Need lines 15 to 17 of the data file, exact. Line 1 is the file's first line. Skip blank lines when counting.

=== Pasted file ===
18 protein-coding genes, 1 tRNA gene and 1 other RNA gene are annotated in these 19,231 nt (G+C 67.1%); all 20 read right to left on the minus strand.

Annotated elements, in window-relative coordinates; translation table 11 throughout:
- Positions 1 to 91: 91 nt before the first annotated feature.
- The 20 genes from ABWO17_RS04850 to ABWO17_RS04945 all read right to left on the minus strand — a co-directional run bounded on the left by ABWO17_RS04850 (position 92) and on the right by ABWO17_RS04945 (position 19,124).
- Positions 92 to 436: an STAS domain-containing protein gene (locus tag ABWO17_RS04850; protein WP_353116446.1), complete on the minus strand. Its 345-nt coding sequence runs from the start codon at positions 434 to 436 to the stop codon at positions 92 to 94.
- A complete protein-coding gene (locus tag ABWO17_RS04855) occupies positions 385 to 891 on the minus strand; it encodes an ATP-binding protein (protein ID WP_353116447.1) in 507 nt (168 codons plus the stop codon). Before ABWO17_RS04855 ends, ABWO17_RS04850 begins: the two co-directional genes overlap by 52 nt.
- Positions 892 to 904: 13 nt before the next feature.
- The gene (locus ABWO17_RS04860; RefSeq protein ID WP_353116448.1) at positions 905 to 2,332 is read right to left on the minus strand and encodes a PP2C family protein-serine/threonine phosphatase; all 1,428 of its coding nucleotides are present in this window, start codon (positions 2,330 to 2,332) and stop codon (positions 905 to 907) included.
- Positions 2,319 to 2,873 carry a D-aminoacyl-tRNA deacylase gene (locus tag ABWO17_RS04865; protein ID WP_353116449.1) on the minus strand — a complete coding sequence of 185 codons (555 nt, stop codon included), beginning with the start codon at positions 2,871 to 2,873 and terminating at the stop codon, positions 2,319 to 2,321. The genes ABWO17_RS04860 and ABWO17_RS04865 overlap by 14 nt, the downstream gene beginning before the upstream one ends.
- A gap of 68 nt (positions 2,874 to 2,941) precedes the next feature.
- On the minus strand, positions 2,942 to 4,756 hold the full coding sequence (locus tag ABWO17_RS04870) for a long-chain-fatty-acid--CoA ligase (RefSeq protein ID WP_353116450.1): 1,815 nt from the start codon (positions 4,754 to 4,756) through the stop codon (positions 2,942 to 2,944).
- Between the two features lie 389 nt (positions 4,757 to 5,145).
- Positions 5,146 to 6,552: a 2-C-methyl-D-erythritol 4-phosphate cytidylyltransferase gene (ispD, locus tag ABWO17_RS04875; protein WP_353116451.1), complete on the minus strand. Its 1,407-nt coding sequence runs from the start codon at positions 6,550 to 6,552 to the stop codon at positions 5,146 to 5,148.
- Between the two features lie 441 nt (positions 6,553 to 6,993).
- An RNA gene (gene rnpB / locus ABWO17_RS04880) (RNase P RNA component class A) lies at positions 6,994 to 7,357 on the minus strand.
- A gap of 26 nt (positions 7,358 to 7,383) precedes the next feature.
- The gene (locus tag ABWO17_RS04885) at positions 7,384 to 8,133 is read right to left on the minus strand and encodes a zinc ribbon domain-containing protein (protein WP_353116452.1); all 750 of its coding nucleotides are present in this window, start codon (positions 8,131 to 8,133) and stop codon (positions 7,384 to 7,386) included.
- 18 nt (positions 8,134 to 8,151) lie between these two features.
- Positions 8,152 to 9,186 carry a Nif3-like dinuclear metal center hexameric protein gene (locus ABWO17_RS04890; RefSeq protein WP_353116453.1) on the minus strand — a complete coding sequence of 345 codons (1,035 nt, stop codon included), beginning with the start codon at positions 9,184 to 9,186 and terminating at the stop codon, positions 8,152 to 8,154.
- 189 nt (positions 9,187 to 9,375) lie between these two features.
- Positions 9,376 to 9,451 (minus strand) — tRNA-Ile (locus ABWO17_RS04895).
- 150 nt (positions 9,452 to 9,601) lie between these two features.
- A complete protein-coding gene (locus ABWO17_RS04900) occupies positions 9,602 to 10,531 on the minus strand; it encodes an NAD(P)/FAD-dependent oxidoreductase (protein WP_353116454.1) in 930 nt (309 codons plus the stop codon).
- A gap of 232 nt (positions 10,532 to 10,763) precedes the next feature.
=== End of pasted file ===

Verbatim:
- An RNA gene (gene rnpB / locus ABWO17_RS04880) (RNase P RNA component class A) lies at positions 6,994 to 7,357 on the minus strand.
- A gap of 26 nt (positions 7,358 to 7,383) precedes the next feature.
- The gene (locus tag ABWO17_RS04885) at positions 7,384 to 8,133 is read right to left on the minus strand and encodes a zinc ribbon domain-containing protein (protein WP_353116452.1); all 750 of its coding nucleotides are present in this window, start codon (positions 8,131 to 8,133) and stop codon (positions 7,384 to 7,386) included.